Developing countries and economies in transition together attracted more foreign investment than developed countries in 2010 for the first time, a United Nations study showed on Monday.

The report by the United Nations Conference on Trade and Development (UNCTAD) was further evidence that economic recovery is more robust in developing than in rich countries.

Overall, flows of foreign direct investment (FDI) stagnated at almost $1.12 trillion in 2010 after $1.14 billion in 2009, but are still 25 percent below pre-crisis levels in 2005-2007, UNCTAD said in its latest global investment trends monitor.

UNCTAD repeated its forecast that global FDI would pick up to $1.3-1.5 trillion this year, with stronger growth held back by the uneven economic recovery, investment protectionism, currency volatility and sovereign debt worries.

On the other hand, multi-national companies in developed countries are now holding a record $4-5 trillion in cash -- one source of investment, which will be seeking a home.

FDI refers to long-term investments, such as stakes in foreign companies or the construction of a plant for a subsidiary, in contrast to volatile financial investments. Businesses and economists pay close attention to UNCTAD's data.

James Zhan, director of UNCTAD's investment and enterprise division, said developing countries would not attract most FDI over the long term, once flows to developed countries recovered.

The absorptive capacity of developing countries of FDI is still limited, he told a news conference.


Data for 2010 showed a mixed picture, with the European Union attracting 19.9 percent less FDI than the previous year.

Japan also saw an 83.4 percent drop to $2 billion, largely due to divestments by foreign companies, like carmaker Ford cutting its stake in Mazda and Liberty Global selling its stake in cable TV provider Jupiter Telecommunications to telecoms firm KDDI.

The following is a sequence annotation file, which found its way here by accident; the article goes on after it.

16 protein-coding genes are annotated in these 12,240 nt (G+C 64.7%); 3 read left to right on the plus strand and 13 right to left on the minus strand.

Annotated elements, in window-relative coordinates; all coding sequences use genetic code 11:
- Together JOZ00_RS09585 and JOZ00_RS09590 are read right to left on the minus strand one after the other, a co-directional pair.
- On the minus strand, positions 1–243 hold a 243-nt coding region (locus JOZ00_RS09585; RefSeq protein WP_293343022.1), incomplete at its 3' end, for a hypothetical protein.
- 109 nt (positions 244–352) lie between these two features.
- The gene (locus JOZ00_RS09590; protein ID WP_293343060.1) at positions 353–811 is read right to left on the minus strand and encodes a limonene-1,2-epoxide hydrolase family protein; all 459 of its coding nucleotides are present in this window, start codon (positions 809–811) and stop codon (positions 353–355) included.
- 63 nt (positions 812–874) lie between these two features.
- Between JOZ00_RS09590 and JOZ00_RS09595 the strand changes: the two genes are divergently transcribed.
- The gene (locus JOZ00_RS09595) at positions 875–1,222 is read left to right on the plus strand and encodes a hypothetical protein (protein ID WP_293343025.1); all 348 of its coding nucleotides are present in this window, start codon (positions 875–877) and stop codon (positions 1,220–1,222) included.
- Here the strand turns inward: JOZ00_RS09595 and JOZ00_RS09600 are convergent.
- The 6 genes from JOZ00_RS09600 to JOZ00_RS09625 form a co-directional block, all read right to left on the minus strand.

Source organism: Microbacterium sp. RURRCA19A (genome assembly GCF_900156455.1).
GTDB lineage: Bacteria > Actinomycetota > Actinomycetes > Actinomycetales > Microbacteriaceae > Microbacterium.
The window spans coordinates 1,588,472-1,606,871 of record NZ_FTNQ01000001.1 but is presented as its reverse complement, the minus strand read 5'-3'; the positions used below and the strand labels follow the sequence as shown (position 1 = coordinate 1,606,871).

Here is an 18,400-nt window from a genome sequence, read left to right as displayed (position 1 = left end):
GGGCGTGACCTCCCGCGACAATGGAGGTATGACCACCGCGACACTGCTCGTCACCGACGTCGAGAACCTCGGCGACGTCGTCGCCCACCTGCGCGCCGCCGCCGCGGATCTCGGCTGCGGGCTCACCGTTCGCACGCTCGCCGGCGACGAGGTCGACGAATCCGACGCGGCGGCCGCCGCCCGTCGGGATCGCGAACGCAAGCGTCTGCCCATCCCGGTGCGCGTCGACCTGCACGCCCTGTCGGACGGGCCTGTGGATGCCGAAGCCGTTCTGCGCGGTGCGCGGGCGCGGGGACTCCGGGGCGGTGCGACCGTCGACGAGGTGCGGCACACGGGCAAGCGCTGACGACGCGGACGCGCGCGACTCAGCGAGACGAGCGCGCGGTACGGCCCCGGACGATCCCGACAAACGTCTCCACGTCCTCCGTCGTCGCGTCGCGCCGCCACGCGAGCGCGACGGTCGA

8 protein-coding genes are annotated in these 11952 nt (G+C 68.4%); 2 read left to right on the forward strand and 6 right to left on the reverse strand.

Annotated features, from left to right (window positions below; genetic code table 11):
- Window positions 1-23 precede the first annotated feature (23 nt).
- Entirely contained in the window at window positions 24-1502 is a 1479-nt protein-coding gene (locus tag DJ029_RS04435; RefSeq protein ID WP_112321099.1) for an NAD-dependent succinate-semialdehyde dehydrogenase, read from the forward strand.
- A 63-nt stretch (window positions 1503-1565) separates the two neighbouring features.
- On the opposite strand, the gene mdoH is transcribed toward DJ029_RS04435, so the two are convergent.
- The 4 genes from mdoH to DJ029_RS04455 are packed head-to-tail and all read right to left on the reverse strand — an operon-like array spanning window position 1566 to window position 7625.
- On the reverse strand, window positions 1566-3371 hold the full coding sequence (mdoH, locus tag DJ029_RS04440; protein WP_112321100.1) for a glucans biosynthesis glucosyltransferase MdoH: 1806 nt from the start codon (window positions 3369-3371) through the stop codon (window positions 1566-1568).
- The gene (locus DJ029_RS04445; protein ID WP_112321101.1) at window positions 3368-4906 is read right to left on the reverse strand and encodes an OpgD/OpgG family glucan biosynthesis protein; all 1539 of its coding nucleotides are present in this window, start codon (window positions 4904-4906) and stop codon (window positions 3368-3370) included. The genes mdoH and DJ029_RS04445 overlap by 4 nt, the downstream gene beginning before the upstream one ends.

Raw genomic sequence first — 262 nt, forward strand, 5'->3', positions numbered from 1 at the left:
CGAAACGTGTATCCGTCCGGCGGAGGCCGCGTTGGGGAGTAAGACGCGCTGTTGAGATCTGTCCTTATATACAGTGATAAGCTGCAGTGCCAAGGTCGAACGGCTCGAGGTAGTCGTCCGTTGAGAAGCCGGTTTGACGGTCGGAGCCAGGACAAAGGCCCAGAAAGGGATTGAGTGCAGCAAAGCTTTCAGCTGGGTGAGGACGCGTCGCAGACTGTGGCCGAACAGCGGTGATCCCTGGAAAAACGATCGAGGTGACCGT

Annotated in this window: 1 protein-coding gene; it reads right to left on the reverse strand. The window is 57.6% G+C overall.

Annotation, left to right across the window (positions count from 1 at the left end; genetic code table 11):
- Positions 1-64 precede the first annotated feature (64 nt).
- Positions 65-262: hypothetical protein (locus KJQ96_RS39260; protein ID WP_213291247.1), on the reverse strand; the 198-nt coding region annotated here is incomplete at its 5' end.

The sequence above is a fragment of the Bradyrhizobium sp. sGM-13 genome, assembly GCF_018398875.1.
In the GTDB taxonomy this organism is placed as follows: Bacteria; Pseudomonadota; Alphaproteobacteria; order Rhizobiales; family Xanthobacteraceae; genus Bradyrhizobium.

The United States saw FDI jump 43.3 percent to $186 billion, largely due to a significant revival of reinvested earnings of foreign affiliates -- but that was still not much more than half the 2008 level.

Developing countries in Latin America, Southeast and East Asia attracted strong flows, with China topping $100 billion for the first time. Hong Kong, which UNCTAD data treats separately from China, jumped into third place with $62.6 billion.

But India saw FDI flows drop 31.5 percent in 2010 and flows into Africa fell 14.4 percent, with big drops in South Africa and Nigeria. Zhan said UNCTAD had not yet analysed the reasons for these falls.

FDI forms also diverged, with cross-border mergers and acquisitions rising 37 percent to $341 billion in 2010, owing to the growing stockmarket value of assets and increased financial capacity of buyers. International greenfield investments, by far the biggest form, fell in both value and number.

Looking at the types of investment, economic recovery in many countries and improved performance by foreign affiliates lifted reinvested earnings to double the 2009 figure, while equity capital flows edged down and other capital flows such as intra-company loans saw a significant drop.

UNCTAD does not yet have a breakdown of the sources of investment, but Zhan said it was clear that developing countries were playing an increasing role as investors, as multinationals -- known in UNCTAD as trans-national corporations or TNCs -- in those countries become more financially potent.

South-South FDI has been increasing because developing-country TNCs are investing, Zhan said.